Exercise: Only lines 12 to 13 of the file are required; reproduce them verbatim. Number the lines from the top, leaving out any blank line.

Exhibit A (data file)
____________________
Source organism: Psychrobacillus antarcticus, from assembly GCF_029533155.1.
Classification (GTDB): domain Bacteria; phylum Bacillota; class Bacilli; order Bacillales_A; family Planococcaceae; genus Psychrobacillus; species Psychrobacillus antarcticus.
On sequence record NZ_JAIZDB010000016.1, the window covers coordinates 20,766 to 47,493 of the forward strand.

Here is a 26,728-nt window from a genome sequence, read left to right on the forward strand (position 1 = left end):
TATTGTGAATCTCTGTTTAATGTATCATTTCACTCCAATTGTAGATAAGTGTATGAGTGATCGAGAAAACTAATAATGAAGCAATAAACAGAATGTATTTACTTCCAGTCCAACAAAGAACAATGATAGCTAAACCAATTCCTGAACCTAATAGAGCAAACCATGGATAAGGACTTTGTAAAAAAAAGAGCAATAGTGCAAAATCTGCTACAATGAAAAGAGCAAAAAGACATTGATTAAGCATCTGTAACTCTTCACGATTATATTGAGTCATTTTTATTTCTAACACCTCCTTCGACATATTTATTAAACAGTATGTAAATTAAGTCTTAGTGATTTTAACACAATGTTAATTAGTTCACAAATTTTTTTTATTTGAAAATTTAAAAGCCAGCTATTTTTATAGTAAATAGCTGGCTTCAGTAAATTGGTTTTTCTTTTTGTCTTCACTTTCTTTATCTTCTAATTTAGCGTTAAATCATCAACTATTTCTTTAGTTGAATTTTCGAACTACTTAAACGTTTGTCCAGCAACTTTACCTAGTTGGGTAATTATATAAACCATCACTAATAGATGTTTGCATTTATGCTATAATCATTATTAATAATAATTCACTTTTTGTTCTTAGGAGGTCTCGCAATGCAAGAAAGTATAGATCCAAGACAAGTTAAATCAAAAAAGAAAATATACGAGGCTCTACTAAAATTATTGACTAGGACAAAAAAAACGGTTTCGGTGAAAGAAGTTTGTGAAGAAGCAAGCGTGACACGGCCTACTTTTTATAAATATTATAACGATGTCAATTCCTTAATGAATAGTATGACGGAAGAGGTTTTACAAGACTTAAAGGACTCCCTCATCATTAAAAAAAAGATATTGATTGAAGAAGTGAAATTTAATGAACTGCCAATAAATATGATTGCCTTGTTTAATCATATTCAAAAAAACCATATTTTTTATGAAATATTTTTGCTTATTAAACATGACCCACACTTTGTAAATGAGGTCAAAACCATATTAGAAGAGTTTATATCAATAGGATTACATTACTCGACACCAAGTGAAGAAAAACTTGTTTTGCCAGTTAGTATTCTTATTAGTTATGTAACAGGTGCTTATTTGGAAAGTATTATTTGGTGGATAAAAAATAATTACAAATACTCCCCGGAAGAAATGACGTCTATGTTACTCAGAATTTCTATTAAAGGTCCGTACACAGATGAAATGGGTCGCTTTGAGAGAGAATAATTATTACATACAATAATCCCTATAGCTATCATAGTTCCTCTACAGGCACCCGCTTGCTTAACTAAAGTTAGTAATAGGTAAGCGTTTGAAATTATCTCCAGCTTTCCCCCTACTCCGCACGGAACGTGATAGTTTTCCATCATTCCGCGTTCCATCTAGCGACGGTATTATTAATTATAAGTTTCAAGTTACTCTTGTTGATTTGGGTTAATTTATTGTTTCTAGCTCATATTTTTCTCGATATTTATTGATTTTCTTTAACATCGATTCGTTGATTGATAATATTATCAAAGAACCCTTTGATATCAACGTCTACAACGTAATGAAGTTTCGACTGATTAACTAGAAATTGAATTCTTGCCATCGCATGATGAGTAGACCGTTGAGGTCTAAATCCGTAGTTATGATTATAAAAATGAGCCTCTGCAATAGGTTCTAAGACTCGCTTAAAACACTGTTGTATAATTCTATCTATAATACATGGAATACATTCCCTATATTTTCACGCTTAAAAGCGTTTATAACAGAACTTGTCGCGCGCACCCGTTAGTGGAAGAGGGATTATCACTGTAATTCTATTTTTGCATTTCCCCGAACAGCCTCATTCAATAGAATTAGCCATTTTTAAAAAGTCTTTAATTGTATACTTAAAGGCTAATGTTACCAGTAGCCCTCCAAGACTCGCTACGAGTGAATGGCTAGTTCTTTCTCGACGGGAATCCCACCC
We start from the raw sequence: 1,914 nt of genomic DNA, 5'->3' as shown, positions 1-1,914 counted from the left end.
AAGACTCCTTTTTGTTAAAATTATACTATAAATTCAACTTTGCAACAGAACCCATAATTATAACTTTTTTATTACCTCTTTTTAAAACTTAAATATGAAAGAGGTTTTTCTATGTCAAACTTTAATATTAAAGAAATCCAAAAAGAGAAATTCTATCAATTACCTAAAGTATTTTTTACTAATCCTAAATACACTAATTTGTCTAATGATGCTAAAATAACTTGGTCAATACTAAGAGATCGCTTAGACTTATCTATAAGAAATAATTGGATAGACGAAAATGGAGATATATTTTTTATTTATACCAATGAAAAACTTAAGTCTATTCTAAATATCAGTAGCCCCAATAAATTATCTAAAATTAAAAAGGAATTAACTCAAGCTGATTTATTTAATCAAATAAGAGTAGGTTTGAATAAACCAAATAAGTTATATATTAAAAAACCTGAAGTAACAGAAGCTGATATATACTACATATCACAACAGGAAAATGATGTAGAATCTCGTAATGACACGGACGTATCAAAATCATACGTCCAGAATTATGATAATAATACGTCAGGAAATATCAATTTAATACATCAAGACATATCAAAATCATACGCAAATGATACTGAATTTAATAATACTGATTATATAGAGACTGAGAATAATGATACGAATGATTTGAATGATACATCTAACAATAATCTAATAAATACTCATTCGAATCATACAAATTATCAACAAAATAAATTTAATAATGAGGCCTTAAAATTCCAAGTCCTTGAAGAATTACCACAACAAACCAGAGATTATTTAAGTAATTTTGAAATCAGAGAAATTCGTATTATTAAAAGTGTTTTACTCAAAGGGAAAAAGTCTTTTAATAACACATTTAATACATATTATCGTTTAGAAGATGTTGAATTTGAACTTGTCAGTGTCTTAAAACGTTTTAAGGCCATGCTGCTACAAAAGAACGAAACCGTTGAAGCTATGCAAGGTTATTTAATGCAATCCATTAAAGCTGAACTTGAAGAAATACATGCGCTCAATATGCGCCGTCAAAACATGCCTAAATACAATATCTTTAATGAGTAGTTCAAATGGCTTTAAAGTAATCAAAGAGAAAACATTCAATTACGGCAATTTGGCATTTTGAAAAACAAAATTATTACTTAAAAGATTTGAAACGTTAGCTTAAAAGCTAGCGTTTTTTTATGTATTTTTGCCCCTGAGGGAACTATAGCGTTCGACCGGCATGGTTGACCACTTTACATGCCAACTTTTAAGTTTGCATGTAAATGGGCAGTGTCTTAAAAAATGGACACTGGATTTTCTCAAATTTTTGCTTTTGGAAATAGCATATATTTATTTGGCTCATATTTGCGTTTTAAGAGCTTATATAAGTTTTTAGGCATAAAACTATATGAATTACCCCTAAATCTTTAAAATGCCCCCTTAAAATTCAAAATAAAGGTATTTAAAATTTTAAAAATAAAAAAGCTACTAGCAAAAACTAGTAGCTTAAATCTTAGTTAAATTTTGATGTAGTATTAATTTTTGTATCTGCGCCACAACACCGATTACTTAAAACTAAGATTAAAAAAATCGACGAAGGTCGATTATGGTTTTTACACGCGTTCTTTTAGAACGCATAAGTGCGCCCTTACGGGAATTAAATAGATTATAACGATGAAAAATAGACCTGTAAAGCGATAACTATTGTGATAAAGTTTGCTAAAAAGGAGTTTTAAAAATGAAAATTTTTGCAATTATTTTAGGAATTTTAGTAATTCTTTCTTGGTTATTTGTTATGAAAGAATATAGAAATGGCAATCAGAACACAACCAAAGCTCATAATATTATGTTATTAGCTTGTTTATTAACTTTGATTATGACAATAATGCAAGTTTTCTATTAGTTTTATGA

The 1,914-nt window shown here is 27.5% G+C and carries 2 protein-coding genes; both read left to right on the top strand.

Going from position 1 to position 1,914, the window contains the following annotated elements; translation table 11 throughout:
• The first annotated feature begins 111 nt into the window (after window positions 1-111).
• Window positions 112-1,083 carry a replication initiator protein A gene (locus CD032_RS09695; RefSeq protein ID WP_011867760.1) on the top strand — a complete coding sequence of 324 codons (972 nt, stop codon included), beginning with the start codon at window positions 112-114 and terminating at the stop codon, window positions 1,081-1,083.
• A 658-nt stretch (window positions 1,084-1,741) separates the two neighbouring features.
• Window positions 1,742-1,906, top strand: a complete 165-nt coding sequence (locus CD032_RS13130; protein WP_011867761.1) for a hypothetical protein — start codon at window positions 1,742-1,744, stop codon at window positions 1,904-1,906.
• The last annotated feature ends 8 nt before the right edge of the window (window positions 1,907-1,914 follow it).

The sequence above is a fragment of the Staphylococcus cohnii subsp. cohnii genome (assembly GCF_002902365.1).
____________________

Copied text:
• A 658-nt stretch (window positions 1,084-1,741) separates the two neighbouring features.
• Window positions 1,742-1,906, top strand: a complete 165-nt coding sequence (locus CD032_RS13130; protein WP_011867761.1) for a hypothetical protein — start codon at window positions 1,742-1,744, stop codon at window positions 1,904-1,906.